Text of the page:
What is a Long Call Strategy
This is where a long call strategy comes into play. Let’s take a look:
What is a long call strategy
A Call Option is a contract that allows you to buy a given amount of an asset, such as a stock, currency, commodity or index, at a specific price at a future date (called expiry date). Exercising the Option is completely up to your discretion. You may not exercise it if you do not see an incentive in doing so. For purchasing an option, you have to pay a small price called premium.
A long position in derivative language refers to a ‘buy’ position in an Option. Thus, entering a long call means buying a Call Option. To offset a long call position, one must sell a similar Call Option. This is called shorting a call.
Uses of a long call strategy
A long call strategy is primarily used as a tool for benefiting from the appreciation in the price of the underlying asset. If you as an investor feel that an asset will appreciate, you will go long on a call on the asset at a strike price equal to or lower than the current market price.
Whenever you feel that the asset has appreciated enough before expiry, you may close this position by shorting a similar Call Option. Thus, you earn the difference between the strike prices of the two. If you feel the asset can appreciate further, you may not offset this position and benefit from the difference in the market price upon expiry and the strike price. You may also leave the Option unused if the price is below the strike price even upon expiry. In this case, you will only lose the premium.
How a long call strategy works
Let us try to understand the long call strategy through an example.
Assume that the Nifty index is currently at 8,500 and you expect it to appreciate. You may then go long on one lot of Nifty Call Options (comprising 25 Nifty shares) with a strike price of 8,500 and an expiry of one month. This would effectively give you a long position worth Rs 2,12,500 in the index for a much smaller price (premium). If the Nifty appreciates to say 9,000 before expiry, you will liquidate your position by shorting a similar Call Option and make a gain of Rs 500 per share or Rs 12,500. On shorting the Call, you will receive a premium that will nullify the premium you paid earlier. Thus, you would effectively make a gain of Rs 12,500 without any premium payments! You may also leave this position open till expiry and gain from the difference between the market price and the strike price then. If neither appears beneficial, you could simply let the Call expire and only lose the premium.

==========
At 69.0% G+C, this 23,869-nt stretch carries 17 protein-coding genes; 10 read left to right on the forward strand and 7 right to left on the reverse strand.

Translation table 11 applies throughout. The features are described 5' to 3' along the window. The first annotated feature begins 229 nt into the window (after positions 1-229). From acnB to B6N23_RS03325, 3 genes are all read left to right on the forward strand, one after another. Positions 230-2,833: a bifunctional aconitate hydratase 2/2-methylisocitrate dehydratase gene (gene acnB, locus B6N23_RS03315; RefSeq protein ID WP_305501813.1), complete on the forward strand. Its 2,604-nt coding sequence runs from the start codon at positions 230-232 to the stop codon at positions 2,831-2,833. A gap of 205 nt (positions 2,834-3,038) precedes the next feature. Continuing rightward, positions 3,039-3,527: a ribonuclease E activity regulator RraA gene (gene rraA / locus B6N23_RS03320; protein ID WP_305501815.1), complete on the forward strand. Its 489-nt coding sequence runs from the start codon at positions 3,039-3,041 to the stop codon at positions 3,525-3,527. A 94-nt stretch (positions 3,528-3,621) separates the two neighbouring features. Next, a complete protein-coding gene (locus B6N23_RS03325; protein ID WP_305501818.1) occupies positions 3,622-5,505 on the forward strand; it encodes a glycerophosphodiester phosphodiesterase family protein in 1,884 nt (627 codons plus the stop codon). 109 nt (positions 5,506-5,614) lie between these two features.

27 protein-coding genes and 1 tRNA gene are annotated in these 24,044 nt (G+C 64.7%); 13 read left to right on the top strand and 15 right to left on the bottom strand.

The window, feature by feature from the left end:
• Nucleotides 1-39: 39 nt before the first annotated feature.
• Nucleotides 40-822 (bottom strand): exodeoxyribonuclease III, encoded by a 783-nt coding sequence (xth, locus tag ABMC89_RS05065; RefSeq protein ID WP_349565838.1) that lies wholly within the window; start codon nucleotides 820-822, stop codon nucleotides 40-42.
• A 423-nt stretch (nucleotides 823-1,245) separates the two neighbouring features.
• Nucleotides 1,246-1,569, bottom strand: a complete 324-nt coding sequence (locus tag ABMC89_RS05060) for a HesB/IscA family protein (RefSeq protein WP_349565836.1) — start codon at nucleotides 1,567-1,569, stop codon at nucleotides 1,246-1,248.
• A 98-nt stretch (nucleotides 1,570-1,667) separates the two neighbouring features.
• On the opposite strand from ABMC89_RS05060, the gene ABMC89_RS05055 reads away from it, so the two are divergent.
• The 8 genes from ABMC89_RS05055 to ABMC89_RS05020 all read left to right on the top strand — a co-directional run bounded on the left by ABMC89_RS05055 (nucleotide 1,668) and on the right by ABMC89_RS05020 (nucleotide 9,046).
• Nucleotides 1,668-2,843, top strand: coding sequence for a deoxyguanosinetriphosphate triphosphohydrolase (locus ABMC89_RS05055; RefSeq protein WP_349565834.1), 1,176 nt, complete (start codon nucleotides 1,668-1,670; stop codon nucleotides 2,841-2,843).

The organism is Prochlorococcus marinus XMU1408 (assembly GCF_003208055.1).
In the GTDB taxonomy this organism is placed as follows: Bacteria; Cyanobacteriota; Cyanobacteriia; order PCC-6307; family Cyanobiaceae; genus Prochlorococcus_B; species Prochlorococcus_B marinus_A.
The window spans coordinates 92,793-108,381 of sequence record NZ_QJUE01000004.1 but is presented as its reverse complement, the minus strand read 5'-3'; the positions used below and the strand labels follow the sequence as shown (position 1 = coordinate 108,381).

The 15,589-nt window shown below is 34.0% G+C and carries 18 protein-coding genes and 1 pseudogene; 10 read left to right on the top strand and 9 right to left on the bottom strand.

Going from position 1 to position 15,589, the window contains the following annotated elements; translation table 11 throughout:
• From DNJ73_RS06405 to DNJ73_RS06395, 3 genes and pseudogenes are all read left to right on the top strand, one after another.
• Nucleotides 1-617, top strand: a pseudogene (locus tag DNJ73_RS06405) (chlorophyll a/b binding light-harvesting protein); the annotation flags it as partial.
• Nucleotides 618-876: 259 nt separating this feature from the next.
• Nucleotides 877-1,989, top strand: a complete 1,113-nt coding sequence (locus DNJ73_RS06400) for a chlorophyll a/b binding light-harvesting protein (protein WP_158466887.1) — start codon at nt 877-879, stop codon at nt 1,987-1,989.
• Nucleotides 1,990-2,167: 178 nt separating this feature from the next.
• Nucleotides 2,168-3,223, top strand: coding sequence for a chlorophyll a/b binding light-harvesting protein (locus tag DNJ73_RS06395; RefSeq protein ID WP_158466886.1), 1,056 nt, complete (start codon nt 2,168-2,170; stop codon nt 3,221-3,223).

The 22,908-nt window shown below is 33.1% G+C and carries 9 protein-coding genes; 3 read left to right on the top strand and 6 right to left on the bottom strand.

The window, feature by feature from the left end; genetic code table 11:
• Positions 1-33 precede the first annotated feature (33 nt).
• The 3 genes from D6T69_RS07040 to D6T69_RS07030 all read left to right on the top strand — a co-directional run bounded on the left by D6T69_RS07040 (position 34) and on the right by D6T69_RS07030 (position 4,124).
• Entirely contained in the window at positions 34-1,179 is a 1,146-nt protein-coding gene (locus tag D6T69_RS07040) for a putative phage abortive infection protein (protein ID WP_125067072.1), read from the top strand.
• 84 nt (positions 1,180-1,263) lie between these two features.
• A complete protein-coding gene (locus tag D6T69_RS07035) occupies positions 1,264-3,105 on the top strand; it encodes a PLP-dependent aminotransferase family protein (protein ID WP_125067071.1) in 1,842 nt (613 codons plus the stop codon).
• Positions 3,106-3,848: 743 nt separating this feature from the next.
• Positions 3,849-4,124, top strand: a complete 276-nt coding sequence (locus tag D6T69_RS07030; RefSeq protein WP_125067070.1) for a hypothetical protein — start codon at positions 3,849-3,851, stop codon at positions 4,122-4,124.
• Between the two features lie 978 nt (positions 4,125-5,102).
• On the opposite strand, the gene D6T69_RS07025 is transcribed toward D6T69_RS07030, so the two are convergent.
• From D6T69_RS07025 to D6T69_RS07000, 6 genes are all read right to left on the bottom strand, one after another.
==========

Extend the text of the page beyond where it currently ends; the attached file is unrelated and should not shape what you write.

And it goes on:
Hedging using long call strategy
Investors may also use a long call strategy to limit losses from the short sale of an asset. This is called hedging. A short sale occurs when one borrows and sells an asset to buy it later, profiting from a probable fall in price. Such investors face the risk of the asset appreciating, thus forcing them to buy the assets back at a higher price and making a loss. A long call strategy with a strike price equal to or lower than his purchase price enables him to buy the asset at this price in future, even if its market price becomes higher. Thus, the long call strategy can help eliminate his loss.
Benefit of long call over cash position
The profit an investor makes by using a long call strategy can also be made by simply purchasing the asset in the market and selling it later, when it appreciates. However, this requires him to pay the entire price of the asset rather than a small premium required to buy the call. Further, once he has the asset in his possession, he is obligated to sell it even if only at a loss. In case of the option, he can simply not exercise the option if prices are unfavorable and limit his loss to the premium. This is why a long call strategy is preferable to buying the asset outright.
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